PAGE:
Thursday, 31 May 2007

Manhattan of the Dessert

Shibam, one of Yemen's most atmospheric towns, has been called "the Manhattan of the Desert."
Photograph by Tom Downey, article published in New York Times at 10-12-2006

This is a 16th century city, could be the first example of urban planning that depends on vertical structure. This site is included in The World Heritage List sponsored by the UNESCO. Makes me wonder why would Islamic countries depend on western modules for their urban planning instead of looking at their own history and learning from it.

Don't get me wrong, I have nothing against western urban forms (like the grid system which makes up Manhattan, New York). But living in a country with a completely different climate and needs, I wonder why do we adopt urban systems developed in the UK for example instead of developing systems that have worked perfectly fine in our countries to suite our modern life?? After all doing this will give our cities more soul instead of mimicking cities all around the world and loosing any sort of identity.

Wednesday, 30 May 2007

Close Call

"Scrambling to save her from a 60-foot (20 meters) fall during horseplay, Legadema's mother wrestled the cub back onto a branch—a tricky maneuver for an animal equipped only with teeth, claws, and determination."

Photograph by Beverly Jouber... Article called "Lessons of the Hunt" by Dereck Joubert from National Geographic.

A captivating picture... Look at the helpless cub named "Legadema"... Look at how her feet are stretched wide open... you don't need to see her eyes or anything else to capture the terror that the cub is feeling... Now look at the mother... look how she's gently pulling the cub making sure that she doesn't hurt her with her claws yet pressing hard with her teeth to make sure not to let her go... I mean a mother may be harsh on her kids... but after all its for their own good!!!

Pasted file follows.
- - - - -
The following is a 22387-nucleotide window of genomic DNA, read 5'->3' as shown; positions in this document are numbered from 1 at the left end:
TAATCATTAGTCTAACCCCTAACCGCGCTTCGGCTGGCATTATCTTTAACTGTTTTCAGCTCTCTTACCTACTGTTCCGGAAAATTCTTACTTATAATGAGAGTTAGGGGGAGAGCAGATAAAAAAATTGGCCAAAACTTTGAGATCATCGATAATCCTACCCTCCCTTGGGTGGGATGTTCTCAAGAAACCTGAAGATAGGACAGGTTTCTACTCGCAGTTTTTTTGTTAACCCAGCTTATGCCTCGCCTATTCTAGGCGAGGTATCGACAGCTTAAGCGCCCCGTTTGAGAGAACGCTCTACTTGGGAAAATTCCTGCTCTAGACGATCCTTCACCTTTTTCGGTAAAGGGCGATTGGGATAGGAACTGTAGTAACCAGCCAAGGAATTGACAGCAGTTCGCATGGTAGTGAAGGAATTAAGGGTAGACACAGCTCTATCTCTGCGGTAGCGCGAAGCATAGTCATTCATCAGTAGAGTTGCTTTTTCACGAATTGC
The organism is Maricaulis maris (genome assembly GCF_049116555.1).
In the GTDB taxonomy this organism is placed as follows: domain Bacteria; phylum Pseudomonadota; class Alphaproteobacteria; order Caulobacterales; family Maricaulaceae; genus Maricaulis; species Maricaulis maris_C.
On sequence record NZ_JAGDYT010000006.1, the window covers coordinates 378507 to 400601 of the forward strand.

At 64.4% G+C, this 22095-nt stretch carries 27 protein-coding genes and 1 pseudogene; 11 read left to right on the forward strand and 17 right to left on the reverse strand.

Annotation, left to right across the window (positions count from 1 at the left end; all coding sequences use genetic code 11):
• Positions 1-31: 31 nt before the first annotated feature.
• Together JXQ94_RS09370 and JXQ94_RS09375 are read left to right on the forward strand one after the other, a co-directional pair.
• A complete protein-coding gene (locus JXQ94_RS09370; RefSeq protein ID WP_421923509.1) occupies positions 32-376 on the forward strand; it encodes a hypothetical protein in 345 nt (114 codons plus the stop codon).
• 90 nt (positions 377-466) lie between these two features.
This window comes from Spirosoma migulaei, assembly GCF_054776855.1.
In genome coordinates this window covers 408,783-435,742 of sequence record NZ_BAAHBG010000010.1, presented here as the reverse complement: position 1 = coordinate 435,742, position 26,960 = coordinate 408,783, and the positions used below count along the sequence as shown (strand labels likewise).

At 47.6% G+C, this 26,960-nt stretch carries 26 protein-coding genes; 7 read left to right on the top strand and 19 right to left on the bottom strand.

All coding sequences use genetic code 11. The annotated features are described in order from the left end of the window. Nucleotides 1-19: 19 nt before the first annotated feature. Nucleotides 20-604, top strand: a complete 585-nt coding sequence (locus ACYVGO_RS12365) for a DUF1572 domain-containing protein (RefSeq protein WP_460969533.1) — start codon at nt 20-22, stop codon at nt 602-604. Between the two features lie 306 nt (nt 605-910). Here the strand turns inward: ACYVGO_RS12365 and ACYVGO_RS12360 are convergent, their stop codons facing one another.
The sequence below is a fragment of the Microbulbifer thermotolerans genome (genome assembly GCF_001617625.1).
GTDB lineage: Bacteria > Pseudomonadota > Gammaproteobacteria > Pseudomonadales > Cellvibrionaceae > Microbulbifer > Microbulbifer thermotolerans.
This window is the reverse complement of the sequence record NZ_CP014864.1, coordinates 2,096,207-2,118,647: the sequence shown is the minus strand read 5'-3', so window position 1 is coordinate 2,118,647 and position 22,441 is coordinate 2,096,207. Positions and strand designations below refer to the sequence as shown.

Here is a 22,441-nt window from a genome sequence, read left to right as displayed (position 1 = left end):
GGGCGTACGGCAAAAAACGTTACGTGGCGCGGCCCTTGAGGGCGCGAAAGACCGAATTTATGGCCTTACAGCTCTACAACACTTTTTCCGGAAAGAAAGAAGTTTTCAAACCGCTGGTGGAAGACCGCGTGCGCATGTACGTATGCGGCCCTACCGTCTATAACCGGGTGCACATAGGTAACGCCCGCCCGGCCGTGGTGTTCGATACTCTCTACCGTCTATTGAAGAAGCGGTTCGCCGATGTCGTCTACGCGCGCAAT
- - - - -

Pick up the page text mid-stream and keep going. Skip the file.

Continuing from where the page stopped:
My favourite building in Bahrain

Client: Batelco
Project Description: 8 levels mixed use building including car park, shopping mall and offices
Consultant: Mohamed Salahuddin Consulting Engineering Bureau
Contractor: G. P. Zachariades (Overseas) Ltd.
Completion Date: 1996??

I was thinking about my favourite building in Bahrain. I thought about the Bahrain World Trace Center, the Bahrain Financial Harbor and other new developments. But none of them touched my heart like this building. I mean most of the buildings in Bahrain today are taking the shapes of sails, boats, fish and other sea creatures... Which is justified since Bahrain is an island and the sea was once the main source of living... Not anymore though...

What I see in this building is a great step of what Bahrain's Architecture should move towards. A pure Islamic architecture that reflects the society's values and the vernacular traits of the island. Look at the carefully studied poetic reflection of the minaret in the glazing... Its as if the building was deliberately designed to embrace the mosque next door (Yateem mosque is designed by a famous Egyptian architect called Abdul Wahid AlWakeel. The cladding material is flamed white granite panels which has a strong resemblance to the traditional materials used in Bahrain. The decorative wooden mashrabiya at the entrance, the simplicity of the exterior, the geometric play with squares, all relate to the essence of what Islamic architecture is about.

The most important feature in my opinion is the balance between the glazing and the granite cladding. The glass takes up a decent amount of the facade which allows natural daylight, in addition to two atria that enhances the lighting quality which improves the interior space and saves lighting energy as well. Yet its not overdone that the entire building is wrapped with glass like some of the emerging buildings that are being erected today in Bahrain. Bahrain is an extremely hot country and we can't afford transparent buildings that will feel like ovens inside them and relying on mechanical air conditioners to live in those buildings... We have to adopt a more sustainable approach to our architecture... And this building is a great step in that journey...